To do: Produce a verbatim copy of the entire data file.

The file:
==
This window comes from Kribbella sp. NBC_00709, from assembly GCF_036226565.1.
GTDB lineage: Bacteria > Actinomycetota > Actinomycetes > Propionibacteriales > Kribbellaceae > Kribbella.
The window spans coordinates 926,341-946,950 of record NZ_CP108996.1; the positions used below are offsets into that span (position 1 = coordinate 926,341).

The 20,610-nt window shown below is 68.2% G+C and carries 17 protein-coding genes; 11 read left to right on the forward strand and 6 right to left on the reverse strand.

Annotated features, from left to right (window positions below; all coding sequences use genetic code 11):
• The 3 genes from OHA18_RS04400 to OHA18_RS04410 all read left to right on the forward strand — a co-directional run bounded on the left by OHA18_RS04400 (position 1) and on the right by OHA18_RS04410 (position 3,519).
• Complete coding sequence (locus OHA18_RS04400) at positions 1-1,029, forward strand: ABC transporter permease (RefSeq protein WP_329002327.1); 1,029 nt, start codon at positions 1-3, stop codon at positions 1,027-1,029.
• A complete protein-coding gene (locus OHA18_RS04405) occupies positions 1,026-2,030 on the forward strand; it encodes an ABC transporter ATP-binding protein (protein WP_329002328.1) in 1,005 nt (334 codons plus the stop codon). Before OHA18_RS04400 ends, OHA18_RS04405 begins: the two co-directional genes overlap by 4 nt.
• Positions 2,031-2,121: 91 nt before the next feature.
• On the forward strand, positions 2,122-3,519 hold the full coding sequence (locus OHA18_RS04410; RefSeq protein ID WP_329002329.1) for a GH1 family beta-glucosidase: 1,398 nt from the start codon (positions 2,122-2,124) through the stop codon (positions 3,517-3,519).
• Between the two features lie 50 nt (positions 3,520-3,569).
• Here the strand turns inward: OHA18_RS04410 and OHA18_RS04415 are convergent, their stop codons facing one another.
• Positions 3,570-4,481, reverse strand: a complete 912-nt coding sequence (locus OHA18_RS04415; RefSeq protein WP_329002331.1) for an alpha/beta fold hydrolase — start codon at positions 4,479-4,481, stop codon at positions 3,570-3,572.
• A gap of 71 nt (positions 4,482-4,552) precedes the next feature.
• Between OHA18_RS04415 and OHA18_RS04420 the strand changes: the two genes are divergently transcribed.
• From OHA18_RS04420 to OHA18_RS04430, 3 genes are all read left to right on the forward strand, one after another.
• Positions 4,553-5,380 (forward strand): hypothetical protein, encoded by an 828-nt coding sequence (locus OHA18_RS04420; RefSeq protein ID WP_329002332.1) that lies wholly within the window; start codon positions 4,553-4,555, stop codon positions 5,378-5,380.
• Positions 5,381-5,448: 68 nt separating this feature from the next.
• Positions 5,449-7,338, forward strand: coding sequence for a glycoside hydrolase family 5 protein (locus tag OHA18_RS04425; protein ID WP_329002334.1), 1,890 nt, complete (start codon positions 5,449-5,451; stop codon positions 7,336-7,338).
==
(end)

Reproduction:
This window comes from Kribbella sp. NBC_00709, from assembly GCF_036226565.1.
GTDB lineage: Bacteria > Actinomycetota > Actinomycetes > Propionibacteriales > Kribbellaceae > Kribbella.
The window spans coordinates 926,341-946,950 of record NZ_CP108996.1; the positions used below are offsets into that span (position 1 = coordinate 926,341).

The 20,610-nt window shown below is 68.2% G+C and carries 17 protein-coding genes; 11 read left to right on the forward strand and 6 right to left on the reverse strand.

Annotated features, from left to right (window positions below; all coding sequences use genetic code 11):
• The 3 genes from OHA18_RS04400 to OHA18_RS04410 all read left to right on the forward strand — a co-directional run bounded on the left by OHA18_RS04400 (position 1) and on the right by OHA18_RS04410 (position 3,519).
• Complete coding sequence (locus OHA18_RS04400) at positions 1-1,029, forward strand: ABC transporter permease (RefSeq protein WP_329002327.1); 1,029 nt, start codon at positions 1-3, stop codon at positions 1,027-1,029.
• A complete protein-coding gene (locus OHA18_RS04405) occupies positions 1,026-2,030 on the forward strand; it encodes an ABC transporter ATP-binding protein (protein WP_329002328.1) in 1,005 nt (334 codons plus the stop codon). Before OHA18_RS04400 ends, OHA18_RS04405 begins: the two co-directional genes overlap by 4 nt.
• Positions 2,031-2,121: 91 nt before the next feature.
• On the forward strand, positions 2,122-3,519 hold the full coding sequence (locus OHA18_RS04410; RefSeq protein ID WP_329002329.1) for a GH1 family beta-glucosidase: 1,398 nt from the start codon (positions 2,122-2,124) through the stop codon (positions 3,517-3,519).
• Between the two features lie 50 nt (positions 3,520-3,569).
• Here the strand turns inward: OHA18_RS04410 and OHA18_RS04415 are convergent, their stop codons facing one another.
• Positions 3,570-4,481, reverse strand: a complete 912-nt coding sequence (locus OHA18_RS04415; RefSeq protein WP_329002331.1) for an alpha/beta fold hydrolase — start codon at positions 4,479-4,481, stop codon at positions 3,570-3,572.
• A gap of 71 nt (positions 4,482-4,552) precedes the next feature.
• Between OHA18_RS04415 and OHA18_RS04420 the strand changes: the two genes are divergently transcribed.
• From OHA18_RS04420 to OHA18_RS04430, 3 genes are all read left to right on the forward strand, one after another.
• Positions 4,553-5,380 (forward strand): hypothetical protein, encoded by an 828-nt coding sequence (locus OHA18_RS04420; RefSeq protein ID WP_329002332.1) that lies wholly within the window; start codon positions 4,553-4,555, stop codon positions 5,378-5,380.
• Positions 5,381-5,448: 68 nt separating this feature from the next.
• Positions 5,449-7,338, forward strand: coding sequence for a glycoside hydrolase family 5 protein (locus tag OHA18_RS04425; protein ID WP_329002334.1), 1,890 nt, complete (start codon positions 5,449-5,451; stop codon positions 7,336-7,338).